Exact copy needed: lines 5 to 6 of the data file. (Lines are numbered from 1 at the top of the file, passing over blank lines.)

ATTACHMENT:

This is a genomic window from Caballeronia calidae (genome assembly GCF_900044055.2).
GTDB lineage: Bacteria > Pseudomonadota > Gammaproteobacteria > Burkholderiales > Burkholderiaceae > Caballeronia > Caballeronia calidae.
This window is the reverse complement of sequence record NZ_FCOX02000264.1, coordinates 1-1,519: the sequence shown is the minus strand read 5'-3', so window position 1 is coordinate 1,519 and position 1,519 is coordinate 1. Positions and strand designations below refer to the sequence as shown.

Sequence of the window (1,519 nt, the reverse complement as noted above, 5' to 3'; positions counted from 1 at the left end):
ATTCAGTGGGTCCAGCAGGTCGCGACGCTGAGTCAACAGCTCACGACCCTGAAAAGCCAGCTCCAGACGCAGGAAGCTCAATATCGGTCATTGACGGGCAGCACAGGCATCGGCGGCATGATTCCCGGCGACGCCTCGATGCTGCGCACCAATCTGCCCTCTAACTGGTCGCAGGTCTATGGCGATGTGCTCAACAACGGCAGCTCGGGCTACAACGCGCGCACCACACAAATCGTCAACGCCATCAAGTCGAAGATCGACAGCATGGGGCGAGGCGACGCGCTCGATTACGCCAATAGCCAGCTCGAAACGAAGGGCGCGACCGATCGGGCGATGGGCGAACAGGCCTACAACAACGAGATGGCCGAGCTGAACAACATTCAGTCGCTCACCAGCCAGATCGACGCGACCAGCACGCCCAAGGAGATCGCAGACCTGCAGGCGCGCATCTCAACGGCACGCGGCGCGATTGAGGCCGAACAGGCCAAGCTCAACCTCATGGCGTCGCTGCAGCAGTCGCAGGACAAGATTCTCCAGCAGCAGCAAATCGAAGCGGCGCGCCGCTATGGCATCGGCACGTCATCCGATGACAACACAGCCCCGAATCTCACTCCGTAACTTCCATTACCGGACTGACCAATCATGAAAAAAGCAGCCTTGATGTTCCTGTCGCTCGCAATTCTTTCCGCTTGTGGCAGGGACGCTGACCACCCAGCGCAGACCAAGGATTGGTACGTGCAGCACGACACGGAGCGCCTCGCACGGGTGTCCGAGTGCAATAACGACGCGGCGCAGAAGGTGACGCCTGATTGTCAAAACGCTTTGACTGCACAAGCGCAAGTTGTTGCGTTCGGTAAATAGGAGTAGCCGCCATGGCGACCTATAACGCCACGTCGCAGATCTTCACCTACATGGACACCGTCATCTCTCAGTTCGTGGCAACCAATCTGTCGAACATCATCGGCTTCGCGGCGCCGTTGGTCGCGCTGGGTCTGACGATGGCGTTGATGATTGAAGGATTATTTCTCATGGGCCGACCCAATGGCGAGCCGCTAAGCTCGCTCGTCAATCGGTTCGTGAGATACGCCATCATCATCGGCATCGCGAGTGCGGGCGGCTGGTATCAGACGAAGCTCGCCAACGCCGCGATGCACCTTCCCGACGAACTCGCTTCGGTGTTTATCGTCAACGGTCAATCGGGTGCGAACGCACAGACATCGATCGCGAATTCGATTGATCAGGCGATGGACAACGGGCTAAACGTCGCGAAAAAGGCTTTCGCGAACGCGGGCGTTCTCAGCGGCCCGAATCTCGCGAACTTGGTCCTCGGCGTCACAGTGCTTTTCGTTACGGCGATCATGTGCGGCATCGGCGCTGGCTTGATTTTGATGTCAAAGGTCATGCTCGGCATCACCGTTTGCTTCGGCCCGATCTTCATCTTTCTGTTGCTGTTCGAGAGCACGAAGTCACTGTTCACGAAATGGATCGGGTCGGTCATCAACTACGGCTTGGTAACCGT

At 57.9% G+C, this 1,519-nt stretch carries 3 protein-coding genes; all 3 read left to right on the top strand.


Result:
ATTCAGTGGGTCCAGCAGGTCGCGACGCTGAGTCAACAGCTCACGACCCTGAAAAGCCAGCTCCAGACGCAGGAAGCTCAATATCGGTCATTGACGGGCAGCACAGGCATCGGCGGCATGATTCCCGGCGACGCCTCGATGCTGCGCACCAATCTGCCCTCTAACTGGTCGCAGGTCTATGGCGATGTGCTCAACAACGGCAGCTCGGGCTACAACGCGCGCACCACACAAATCGTCAACGCCATCAAGTCGAAGATCGACAGCATGGGGCGAGGCGACGCGCTCGATTACGCCAATAGCCAGCTCGAAACGAAGGGCGCGACCGATCGGGCGATGGGCGAACAGGCCTACAACAACGAGATGGCCGAGCTGAACAACATTCAGTCGCTCACCAGCCAGATCGACGCGACCAGCACGCCCAAGGAGATCGCAGACCTGCAGGCGCGCATCTCAACGGCACGCGGCGCGATTGAGGCCGAACAGGCCAAGCTCAACCTCATGGCGTCGCTGCAGCAGTCGCAGGACAAGATTCTCCAGCAGCAGCAAATCGAAGCGGCGCGCCGCTATGGCATCGGCACGTCATCCGATGACAACACAGCCCCGAATCTCACTCCGTAACTTCCATTACCGGACTGACCAATCATGAAAAAAGCAGCCTTGATGTTCCTGTCGCTCGCAATTCTTTCCGCTTGTGGCAGGGACGCTGACCACCCAGCGCAGACCAAGGATTGGTACGTGCAGCACGACACGGAGCGCCTCGCACGGGTGTCCGAGTGCAATAACGACGCGGCGCAGAAGGTGACGCCTGATTGTCAAAACGCTTTGACTGCACAAGCGCAAGTTGTTGCGTTCGGTAAATAGGAGTAGCCGCCATGGCGACCTATAACGCCACGTCGCAGATCTTCACCTACATGGACACCGTCATCTCTCAGTTCGTGGCAACCAATCTGTCGAACATCATCGGCTTCGCGGCGCCGTTGGTCGCGCTGGGTCTGACGATGGCGTTGATGATTGAAGGATTATTTCTCATGGGCCGACCCAATGGCGAGCCGCTAAGCTCGCTCGTCAATCGGTTCGTGAGATACGCCATCATCATCGGCATCGCGAGTGCGGGCGGCTGGTATCAGACGAAGCTCGCCAACGCCGCGATGCACCTTCCCGACGAACTCGCTTCGGTGTTTATCGTCAACGGTCAATCGGGTGCGAACGCACAGACATCGATCGCGAATTCGATTGATCAGGCGATGGACAACGGGCTAAACGTCGCGAAAAAGGCTTTCGCGAACGCGGGCGTTCTCAGCGGCCCGAATCTCGCGAACTTGGTCCTCGGCGTCACAGTGCTTTTCGTTACGGCGATCATGTGCGGCATCGGCGCTGGCTTGATTTTGATGTCAAAGGTCATGCTCGGCATCACCGTTTGCTTCGGCCCGATCTTCATCTTTCTGTTGCTGTTCGAGAGCACGAAGTCACTGTTCACGAAATGGATCGGGTCGGTCATCAACTACGGCTTGGTAACCGT

At 57.9% G+C, this 1,519-nt stretch carries 3 protein-coding genes; all 3 read left to right on the top strand.